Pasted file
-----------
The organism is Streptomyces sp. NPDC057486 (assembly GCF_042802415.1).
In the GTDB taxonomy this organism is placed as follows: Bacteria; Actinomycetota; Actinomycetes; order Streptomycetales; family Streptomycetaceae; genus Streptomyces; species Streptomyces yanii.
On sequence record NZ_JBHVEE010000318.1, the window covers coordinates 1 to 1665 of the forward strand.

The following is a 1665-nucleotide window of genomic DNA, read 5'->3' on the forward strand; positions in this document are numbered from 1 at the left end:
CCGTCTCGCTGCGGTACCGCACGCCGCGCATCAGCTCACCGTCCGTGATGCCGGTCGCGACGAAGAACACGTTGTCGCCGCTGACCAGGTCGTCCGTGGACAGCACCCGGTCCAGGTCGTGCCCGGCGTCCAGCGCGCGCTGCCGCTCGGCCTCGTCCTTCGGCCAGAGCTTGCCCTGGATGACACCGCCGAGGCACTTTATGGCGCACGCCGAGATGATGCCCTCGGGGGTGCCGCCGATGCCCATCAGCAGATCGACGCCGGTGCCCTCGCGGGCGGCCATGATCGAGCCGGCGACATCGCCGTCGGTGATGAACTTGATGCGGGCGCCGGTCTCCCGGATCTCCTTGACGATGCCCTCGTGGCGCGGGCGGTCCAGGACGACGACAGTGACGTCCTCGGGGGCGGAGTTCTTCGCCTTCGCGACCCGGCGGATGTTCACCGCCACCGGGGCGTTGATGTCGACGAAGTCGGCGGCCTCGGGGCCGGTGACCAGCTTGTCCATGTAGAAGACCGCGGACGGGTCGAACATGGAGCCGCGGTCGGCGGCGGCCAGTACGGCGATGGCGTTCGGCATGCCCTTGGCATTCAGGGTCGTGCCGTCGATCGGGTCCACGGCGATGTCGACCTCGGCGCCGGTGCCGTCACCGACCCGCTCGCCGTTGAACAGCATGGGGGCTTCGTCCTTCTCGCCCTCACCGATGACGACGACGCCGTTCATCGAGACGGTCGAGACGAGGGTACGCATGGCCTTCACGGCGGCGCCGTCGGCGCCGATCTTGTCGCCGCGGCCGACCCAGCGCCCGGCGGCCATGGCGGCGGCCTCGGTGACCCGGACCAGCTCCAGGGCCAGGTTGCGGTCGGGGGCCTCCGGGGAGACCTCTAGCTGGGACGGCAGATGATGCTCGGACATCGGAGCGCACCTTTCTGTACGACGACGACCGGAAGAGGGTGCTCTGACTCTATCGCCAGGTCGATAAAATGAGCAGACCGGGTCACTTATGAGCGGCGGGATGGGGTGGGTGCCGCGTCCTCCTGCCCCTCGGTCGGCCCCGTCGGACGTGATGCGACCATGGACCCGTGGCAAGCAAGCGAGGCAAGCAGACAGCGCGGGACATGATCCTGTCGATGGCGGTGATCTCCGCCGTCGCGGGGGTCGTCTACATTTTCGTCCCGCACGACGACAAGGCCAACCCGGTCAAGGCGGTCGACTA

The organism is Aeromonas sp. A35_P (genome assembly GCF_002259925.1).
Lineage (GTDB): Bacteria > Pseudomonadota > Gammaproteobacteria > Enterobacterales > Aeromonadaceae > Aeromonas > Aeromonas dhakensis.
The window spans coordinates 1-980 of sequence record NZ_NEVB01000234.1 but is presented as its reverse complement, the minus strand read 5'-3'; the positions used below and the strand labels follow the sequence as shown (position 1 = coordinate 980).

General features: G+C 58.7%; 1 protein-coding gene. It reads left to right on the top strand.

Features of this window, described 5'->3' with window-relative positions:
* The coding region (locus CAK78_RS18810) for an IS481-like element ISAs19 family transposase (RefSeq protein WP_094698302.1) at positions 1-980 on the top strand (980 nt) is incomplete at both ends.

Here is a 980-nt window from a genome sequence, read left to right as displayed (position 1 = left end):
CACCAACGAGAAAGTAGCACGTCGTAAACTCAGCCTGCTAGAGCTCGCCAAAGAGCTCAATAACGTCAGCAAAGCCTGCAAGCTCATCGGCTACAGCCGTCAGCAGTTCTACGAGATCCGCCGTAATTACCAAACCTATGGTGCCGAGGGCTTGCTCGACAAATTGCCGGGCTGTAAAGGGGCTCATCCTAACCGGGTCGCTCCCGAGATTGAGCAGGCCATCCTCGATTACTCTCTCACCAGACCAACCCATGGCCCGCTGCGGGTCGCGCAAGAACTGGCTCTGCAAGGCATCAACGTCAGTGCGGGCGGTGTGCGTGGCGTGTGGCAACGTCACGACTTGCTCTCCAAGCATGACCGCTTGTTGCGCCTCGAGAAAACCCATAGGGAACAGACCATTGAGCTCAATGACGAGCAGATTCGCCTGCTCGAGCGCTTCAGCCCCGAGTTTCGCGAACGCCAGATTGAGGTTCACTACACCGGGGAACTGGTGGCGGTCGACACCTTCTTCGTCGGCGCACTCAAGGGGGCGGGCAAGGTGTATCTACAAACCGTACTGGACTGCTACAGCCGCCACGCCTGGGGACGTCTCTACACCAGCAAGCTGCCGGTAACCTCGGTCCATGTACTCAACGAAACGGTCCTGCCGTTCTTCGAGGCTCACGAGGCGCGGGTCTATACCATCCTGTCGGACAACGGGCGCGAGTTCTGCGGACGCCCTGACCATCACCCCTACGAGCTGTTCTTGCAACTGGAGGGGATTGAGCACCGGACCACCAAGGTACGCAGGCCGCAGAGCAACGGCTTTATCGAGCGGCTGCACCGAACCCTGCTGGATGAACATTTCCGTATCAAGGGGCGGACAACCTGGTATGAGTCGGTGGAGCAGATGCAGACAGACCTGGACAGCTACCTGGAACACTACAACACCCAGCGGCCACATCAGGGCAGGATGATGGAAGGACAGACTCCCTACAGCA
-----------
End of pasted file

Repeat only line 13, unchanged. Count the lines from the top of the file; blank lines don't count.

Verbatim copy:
CACCAACGAGAAAGTAGCACGTCGTAAACTCAGCCTGCTAGAGCTCGCCAAAGAGCTCAATAACGTCAGCAAAGCCTGCAAGCTCATCGGCTACAGCCGTCAGCAGTTCTACGAGATCCGCCGTAATTACCAAACCTATGGTGCCGAGGGCTTGCTCGACAAATTGCCGGGCTGTAAAGGGGCTCATCCTAACCGGGTCGCTCCCGAGATTGAGCAGGCCATCCTCGATTACTCTCTCACCAGACCAACCCATGGCCCGCTGCGGGTCGCGCAAGAACTGGCTCTGCAAGGCATCAACGTCAGTGCGGGCGGTGTGCGTGGCGTGTGGCAACGTCACGACTTGCTCTCCAAGCATGACCGCTTGTTGCGCCTCGAGAAAACCCATAGGGAACAGACCATTGAGCTCAATGACGAGCAGATTCGCCTGCTCGAGCGCTTCAGCCCCGAGTTTCGCGAACGCCAGATTGAGGTTCACTACACCGGGGAACTGGTGGCGGTCGACACCTTCTTCGTCGGCGCACTCAAGGGGGCGGGCAAGGTGTATCTACAAACCGTACTGGACTGCTACAGCCGCCACGCCTGGGGACGTCTCTACACCAGCAAGCTGCCGGTAACCTCGGTCCATGTACTCAACGAAACGGTCCTGCCGTTCTTCGAGGCTCACGAGGCGCGGGTCTATACCATCCTGTCGGACAACGGGCGCGAGTTCTGCGGACGCCCTGACCATCACCCCTACGAGCTGTTCTTGCAACTGGAGGGGATTGAGCACCGGACCACCAAGGTACGCAGGCCGCAGAGCAACGGCTTTATCGAGCGGCTGCACCGAACCCTGCTGGATGAACATTTCCGTATCAAGGGGCGGACAACCTGGTATGAGTCGGTGGAGCAGATGCAGACAGACCTGGACAGCTACCTGGAACACTACAACACCCAGCGGCCACATCAGGGCAGGATGATGGAAGGACAGACTCCCTACAGCA